As the COVID-19 crisis looms over the world, it is also magnifying the shortcomings of the healthcare systems of countries. In the case of the United States, the lack of affordable care is proving to be a serious cause of concern during this pandemic.
Americans have been known to put off medical treatment because of the exorbitant costs involved. Of course, having insurance in the U.S. means that you can access cutting-edge treatments, but for the uninsured, nothing can be scarier than a global outbreak of a disease.
While exposing the lack of ICUs, protective gear and ventilators, the COVID-19 outbreak has overwhelmed the entire healthcare system. With the rise in the number of cases even in sparsely-populated areas, the crisis is making policymakers take a hard, long look at the barriers set up and the precedence given to profit-making — all of which are preventing people from accessing high-quality healthcare.
In addition to the above-mentioned outcomes of the spread of the virus, the overall impact of it has been so huge that it is changing the course of the healthcare sector. Let’s look at some of the big changes that the healthcare institutions have adopted to deal with the contagion:
As time is of the essence, hospitals are turning to AI tools to diagnose COVID-19 symptoms in people who walk in with complaints. Artificial Intelligence is on the frontline, along with healthcare providers, to tackle the epidemic.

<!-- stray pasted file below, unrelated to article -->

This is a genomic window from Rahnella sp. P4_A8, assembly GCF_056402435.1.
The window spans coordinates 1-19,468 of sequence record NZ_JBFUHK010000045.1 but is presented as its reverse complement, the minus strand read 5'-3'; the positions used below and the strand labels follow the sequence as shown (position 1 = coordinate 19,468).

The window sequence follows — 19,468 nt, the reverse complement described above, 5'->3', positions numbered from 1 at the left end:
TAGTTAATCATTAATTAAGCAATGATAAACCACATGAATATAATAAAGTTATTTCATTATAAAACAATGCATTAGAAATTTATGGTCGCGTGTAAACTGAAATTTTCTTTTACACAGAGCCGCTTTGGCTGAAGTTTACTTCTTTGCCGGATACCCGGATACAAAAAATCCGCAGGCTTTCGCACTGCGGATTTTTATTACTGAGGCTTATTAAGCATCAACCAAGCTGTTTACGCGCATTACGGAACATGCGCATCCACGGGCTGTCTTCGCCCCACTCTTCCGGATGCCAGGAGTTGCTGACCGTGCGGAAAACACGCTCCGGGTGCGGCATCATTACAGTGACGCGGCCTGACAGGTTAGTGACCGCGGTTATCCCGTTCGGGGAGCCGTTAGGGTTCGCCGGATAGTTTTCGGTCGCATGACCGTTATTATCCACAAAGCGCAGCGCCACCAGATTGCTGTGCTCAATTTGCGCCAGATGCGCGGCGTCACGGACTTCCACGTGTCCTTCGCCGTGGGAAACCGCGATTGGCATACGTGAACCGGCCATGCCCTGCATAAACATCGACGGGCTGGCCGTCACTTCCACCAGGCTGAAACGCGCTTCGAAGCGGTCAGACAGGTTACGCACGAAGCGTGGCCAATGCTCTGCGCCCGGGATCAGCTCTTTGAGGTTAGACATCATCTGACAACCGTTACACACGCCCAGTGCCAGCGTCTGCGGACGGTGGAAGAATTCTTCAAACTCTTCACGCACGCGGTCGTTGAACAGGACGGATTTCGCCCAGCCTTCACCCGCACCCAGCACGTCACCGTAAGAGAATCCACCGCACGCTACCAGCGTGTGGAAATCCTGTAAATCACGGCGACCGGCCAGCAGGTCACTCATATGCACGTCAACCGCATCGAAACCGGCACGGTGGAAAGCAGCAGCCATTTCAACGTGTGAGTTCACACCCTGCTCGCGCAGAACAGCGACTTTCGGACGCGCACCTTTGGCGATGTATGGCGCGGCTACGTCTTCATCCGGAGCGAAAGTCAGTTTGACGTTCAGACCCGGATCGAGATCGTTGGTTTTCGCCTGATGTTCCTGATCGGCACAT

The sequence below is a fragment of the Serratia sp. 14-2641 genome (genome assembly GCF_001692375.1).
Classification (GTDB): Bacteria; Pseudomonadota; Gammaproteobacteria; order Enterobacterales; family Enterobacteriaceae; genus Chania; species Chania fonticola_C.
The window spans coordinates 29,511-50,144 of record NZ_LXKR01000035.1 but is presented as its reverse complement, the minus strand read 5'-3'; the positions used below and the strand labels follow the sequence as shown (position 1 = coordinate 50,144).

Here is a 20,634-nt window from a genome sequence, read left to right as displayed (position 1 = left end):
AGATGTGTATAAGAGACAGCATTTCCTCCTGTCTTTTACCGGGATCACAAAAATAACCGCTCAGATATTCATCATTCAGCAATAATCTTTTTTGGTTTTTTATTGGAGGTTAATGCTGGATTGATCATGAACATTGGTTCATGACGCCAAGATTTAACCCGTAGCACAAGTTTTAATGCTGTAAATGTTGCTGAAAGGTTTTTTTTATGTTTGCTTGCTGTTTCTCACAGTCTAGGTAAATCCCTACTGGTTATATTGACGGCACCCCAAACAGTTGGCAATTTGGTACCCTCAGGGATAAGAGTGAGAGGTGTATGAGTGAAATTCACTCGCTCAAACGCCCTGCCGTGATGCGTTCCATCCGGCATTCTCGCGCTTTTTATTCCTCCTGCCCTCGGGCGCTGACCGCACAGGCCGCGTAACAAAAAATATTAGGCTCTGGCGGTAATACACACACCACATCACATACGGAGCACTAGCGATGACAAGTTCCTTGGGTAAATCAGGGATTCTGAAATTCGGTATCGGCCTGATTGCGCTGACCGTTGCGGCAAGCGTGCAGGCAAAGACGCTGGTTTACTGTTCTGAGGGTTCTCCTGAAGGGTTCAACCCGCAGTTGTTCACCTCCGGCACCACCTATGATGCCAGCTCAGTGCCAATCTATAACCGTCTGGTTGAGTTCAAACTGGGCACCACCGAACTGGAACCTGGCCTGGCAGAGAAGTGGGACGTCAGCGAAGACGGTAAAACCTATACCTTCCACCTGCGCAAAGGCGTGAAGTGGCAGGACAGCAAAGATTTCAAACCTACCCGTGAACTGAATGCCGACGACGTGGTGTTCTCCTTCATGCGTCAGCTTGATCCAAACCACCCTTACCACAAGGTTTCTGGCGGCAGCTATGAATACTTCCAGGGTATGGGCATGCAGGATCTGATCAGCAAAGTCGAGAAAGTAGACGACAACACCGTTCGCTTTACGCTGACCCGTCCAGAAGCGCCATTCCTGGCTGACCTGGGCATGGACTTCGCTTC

Temperatures and fitness tracker information are being analyzed and individual cases are being recorded. Moreover, AI tools are being used to track the spread of the virus in a particular area as well as to identify high-risk individuals and clusters. Hospitals are also turning to AI to track their inventories along with the supplies that healthcare providers would need to treat their patients.
It is important to note that the use of AI in OPD units and in the ER room was not a common sight, until now. The pandemic has fast-tracked the adoption process and there is no doubt that these tools are here to stay.
The Rise of Telehealth
Amid this global crisis, people are hesitant to visit their primary healthcare providers for routine checkups and are turning to mobile applications offering telehealth services instead.
The current U.S. administration has relaxed rules due to the ongoing pandemic that allows insurance providers to waive any cost-sharing with their clients for virtual visits. So, people are turning to telehealth services like never before for minor health issues.
If telehealth companies are able to cater to this sudden surge in demand, it will become an integral part of healthcare models in the days to come. Because of this, what once received a lukewarm response in the U.S is now one of the most in-demand fields. This new development will be taken up for discussion at the major healthcare summits of 2020-21.
The global pandemic is reshaping healthcare services and delivery models with every passing day. Owing to this sudden overhaul, healthcare events and conferences will focus on its impact on the existing healthcare services and delivery models around the world. Among them is IFAH, one of the top healthcare events in Las Vegas, USA, that will be looking at these developments and their repercussions in great detail in 2020-21.